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Inspirational Stories


Pre b-cell acute lymphoblastic leukemia (ALL)

At age 2, Myra began having fevers and joint pain. Her parents took her to their pediatrician where she had bloodwork done. The results came back normal except it showed she was a little anemic.

“Myra never had any bruising or any issues other than the recurring fever,” according to her father.

But the fevers continued. At that point, their doctor recommended a bone marrow biopsy as a last resort to see if they could determine what was causing her symptoms. As they were getting ready to be discharged from the hospital, the lab called to let them know she had B-cell acute lymphoblastic leukemia (B-ALL).

Myra began treatment immediately with her last chemotherapy slated for July 2022. She has experienced some side effects including hair loss, mood swings from the steroids, and stomach issues. She is also in speech therapy to help with her delayed speech.

“It was devastating at the beginning, but we’ve gotten so much support from our community. We’ve also received COVID relief from The Leukemia & Lymphoma Society (LLS).”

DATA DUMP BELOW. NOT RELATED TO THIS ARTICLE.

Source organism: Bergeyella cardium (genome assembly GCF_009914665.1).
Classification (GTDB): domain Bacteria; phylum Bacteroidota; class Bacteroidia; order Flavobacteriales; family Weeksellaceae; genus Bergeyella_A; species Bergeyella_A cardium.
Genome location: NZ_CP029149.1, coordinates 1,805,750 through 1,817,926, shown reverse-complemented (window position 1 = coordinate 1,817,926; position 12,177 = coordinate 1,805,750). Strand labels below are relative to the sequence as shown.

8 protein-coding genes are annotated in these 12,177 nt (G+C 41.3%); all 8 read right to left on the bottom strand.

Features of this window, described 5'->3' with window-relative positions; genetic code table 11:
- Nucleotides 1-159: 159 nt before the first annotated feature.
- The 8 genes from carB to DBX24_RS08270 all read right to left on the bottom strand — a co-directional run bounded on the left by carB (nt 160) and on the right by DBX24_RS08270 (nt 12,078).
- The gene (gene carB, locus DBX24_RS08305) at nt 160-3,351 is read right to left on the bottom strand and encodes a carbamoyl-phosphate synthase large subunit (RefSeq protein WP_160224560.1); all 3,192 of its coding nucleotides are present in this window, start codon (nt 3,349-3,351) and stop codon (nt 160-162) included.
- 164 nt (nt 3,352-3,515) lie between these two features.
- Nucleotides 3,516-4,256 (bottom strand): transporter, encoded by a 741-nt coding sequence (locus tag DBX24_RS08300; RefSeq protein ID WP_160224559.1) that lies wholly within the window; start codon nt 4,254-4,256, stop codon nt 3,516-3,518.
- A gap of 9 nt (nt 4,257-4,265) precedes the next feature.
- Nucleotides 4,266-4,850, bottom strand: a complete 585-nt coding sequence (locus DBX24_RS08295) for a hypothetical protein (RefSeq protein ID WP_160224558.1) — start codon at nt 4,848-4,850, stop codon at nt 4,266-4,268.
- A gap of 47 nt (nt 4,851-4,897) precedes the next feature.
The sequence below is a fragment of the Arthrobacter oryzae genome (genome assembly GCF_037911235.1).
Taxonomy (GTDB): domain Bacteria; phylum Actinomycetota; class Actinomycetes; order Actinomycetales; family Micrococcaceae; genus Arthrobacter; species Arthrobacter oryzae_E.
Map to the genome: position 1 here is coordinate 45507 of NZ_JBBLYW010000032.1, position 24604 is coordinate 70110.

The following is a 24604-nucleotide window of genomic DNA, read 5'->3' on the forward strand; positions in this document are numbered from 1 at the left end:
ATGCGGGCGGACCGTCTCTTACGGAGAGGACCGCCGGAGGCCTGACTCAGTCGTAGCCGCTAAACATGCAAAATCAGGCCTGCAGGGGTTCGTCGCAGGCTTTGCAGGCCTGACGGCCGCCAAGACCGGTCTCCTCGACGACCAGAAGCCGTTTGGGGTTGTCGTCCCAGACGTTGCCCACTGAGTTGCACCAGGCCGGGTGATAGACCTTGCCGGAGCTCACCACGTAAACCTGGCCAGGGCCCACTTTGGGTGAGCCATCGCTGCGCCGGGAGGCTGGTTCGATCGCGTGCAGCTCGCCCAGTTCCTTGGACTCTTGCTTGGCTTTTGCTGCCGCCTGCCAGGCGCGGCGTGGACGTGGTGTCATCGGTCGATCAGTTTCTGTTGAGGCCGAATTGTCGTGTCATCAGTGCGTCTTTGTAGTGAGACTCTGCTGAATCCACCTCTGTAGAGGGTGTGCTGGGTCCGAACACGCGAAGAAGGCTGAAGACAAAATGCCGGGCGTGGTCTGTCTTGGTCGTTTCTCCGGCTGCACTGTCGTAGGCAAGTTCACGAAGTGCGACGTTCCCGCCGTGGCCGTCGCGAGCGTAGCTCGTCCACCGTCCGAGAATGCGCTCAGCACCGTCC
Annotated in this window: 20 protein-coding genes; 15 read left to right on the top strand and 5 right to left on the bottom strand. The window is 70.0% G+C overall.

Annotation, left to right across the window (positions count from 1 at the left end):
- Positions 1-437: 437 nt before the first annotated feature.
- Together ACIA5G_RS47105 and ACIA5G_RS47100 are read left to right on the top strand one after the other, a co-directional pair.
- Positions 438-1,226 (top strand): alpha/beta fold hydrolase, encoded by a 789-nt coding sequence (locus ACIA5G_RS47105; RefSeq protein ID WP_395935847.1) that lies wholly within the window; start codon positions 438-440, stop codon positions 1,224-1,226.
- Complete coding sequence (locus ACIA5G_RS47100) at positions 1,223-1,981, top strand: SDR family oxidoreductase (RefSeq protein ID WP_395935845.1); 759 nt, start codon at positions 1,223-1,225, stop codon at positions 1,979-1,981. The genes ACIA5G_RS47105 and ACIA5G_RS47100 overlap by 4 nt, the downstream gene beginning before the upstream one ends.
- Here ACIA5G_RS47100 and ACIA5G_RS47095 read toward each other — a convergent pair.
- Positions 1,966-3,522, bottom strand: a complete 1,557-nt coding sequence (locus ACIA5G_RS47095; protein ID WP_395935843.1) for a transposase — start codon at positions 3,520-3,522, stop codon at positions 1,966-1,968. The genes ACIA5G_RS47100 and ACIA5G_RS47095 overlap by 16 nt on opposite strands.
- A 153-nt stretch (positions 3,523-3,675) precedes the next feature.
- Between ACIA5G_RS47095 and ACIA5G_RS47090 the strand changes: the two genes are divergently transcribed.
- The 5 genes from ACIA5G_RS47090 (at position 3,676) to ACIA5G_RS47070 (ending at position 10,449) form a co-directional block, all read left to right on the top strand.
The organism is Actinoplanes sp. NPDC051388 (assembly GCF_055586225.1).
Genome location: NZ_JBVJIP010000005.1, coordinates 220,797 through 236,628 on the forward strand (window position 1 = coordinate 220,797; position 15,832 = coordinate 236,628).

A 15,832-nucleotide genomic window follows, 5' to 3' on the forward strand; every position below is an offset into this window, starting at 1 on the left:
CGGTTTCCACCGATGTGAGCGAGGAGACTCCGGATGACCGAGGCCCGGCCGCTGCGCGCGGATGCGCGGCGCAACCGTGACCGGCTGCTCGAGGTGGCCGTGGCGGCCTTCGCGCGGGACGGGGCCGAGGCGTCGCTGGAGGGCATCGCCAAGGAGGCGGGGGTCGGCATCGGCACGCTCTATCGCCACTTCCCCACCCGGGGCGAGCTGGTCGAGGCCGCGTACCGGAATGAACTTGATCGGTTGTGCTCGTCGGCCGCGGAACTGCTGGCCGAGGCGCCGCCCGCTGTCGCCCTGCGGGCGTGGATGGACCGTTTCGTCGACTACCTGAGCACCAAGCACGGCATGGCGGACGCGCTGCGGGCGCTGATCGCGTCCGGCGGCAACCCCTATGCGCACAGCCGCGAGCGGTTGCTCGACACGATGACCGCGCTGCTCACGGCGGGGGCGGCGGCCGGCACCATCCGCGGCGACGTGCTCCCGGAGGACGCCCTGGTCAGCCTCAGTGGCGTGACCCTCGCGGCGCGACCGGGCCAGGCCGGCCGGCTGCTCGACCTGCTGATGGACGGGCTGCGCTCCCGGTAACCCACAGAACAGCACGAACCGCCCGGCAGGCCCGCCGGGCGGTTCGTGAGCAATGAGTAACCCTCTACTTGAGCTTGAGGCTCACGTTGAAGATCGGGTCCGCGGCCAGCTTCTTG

When dealing with childhood cancer, the whole family is affected. During Myra’s treatment, her mother had to stop working to provide full-time care for her. It’s also been a challenge for her parents to get her to wear a mask because she doesn’t understand what is happening to her.

“We haven’t told her that she has cancer because she’s too young to understand.”

Overall, she’s doing well, and she’s happy and energetic. But the family has no way of knowing if there will be more symptoms down the road, or if any long-term issues might pop up.

Why do Myra and her parents support LLS?

“Parents need better options for treating their children’s blood cancer. More research means better cures and less disruption for kids’ lives.”